Issues in Science and Technology Librarianship
Research Librarian, Liaison to Molecular & Cellular Biology
Ernst Mary Library
Museum of Comparative Zoology
There is general agreement among librarians today that we need to rethink our roles, find new ways to reach out to our patrons, and raise our library's profile in the wider community. Showcasing library resources is an important way to demonstrate our relevance to our wider institutions. One way this has traditionally been done has been through exhibits. These have usually been within or right outside the library and have displayed treasures such as old books, manuscripts, prints, or other objects from the collections, new books or ones written by faculty at the institution. Today, however, many science librarians find that with so much now available online, a substantial proportion of their patrons rarely if ever set foot in the physical library, making it important to find new ways to raise awareness of library resources and services. Creating exhibits outside the physical library and involving faculty and students in their creation is one way to make the library more visible. Adding an online component such as an accompanying LibGuide further enhances the library's profile.
"Librarians need to reinvent themselves and their profession and align what they do with what their communities need from them" (Palfrey 2015). John Palfrey states it well in his recent book BiblioTech : Why Libraries Matter More Than Ever in the Age of Google. Other articles repeat this theme, for example "Reimagining, Reinventing, Rethinking, Revisiting, and Revising Reference" (Devar 2015). We are all thinking of re-doing what we do.
Redesigned web pages help increase the library's visibility. So do blogs, Facebook pages, Twitter accounts and other social media. Stepping outside the physical library is also increasingly popular. For instance, much has been written about embedded librarianship and there are even books on the subject (Daugherty & Russo 2013; Kvenild, Calkins, & Garson 2011; Shumaker 2012). In 2010, Public Services Quarterly devoted an entire issue to embedded librarianship (volume 6, issue 2-3). However, the term is used to describe a wide variety of services. It may be used of an online presence within a class web site, or of librarians who spend large amounts of time physically present in a department outside the library, and everything in between (Schulte 2012). A great deal of the literature has concentrated on course-related activities (Kline 2015) or teaching information literacy (Meulemans & Carr 2013).
Another term that has been used is "blended librarian" (Shank & Bell 2011). Shank and Bell note that blended librarians "need to be knowledge-able...[and] must partner with faculty and staff to embed themselves and their instruction, as well as services, in courses and the campus curriculum (Shank & Bell 2011). The focus is again on blending in with courses to enhance teaching and learning.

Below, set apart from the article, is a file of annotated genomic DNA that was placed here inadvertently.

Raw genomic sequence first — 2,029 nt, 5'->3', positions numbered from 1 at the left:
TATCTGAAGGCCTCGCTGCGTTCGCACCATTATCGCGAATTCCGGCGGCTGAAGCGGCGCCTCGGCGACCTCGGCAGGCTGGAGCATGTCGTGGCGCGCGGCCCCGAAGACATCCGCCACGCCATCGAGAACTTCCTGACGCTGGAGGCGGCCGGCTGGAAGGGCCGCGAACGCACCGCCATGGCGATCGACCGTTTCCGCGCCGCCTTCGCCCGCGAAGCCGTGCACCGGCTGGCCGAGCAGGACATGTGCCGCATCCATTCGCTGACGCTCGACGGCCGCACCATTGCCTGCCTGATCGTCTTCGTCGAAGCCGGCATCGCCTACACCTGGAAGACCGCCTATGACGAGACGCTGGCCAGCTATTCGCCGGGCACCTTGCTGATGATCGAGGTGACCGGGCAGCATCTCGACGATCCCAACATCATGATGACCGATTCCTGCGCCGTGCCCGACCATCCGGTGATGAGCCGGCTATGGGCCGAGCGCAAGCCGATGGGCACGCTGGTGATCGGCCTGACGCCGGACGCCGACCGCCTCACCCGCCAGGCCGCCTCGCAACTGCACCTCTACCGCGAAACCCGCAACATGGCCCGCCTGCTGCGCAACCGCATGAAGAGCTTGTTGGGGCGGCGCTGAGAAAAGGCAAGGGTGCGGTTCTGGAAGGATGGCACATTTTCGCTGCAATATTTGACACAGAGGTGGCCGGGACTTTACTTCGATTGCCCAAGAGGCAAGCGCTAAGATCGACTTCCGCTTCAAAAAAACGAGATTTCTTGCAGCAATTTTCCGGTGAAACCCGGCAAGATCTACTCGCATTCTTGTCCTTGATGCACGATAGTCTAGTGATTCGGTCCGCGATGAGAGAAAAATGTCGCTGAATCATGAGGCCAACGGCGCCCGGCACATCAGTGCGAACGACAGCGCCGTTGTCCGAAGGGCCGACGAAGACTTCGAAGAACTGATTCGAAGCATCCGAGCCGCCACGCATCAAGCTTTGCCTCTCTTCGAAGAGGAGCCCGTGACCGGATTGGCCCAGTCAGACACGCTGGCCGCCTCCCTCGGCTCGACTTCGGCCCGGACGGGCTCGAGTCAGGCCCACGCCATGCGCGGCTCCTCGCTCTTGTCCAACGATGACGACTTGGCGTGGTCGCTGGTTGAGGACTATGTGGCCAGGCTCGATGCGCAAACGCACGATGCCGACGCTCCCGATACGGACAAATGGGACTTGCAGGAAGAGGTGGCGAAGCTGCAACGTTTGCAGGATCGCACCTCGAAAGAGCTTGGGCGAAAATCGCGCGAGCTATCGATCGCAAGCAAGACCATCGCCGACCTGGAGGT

Whatever we do, we need to find ways to be relevant and to show our patrons that old perceptions of librarians primarily as curators of materials are no longer true. To do this we must engage constantly with our users, reminding them of the value the library provided, and this takes much more effort and thought (Choy 2011). We need to be aware of trends such as new forms of scholarly communication like open access and altmetrics (Delaney & Bates 2015), and help our patrons make the most of these. Creaser and Spezi note that it is vital to "reach out to users by improving communication, building personal relationships, using appropriate language, and following through to build on success" (Creaser & Spezi 2012).
All this means that marketing is more and more essential for librarians, though some of us may be uncomfortable with the idea. But marketing doesn't have to mean high powered advertising; it can be effectively accomplished through informal communication, even though this too may require sometimes stepping outside one's comfort zone (Creaser & Spezi 2012; Delaney & Bates 2015).
In any case, clearly we are challenged to reach out to our patrons in new ways. With so many resources available online, the library itself may be less and less visible. Our users may not even connect the library with the electronic resources they use daily. We need to find ways to adapt our traditional roles to the changing information universe; it is no longer enough to sit at the reference desk and wait for people to come to us (Corwin, Hartley, & Hawkes 2014). Hines asks what libraries will be when they grow up, and suggests that perhaps "the answer is that the librarian becomes the library" (Hines 2013).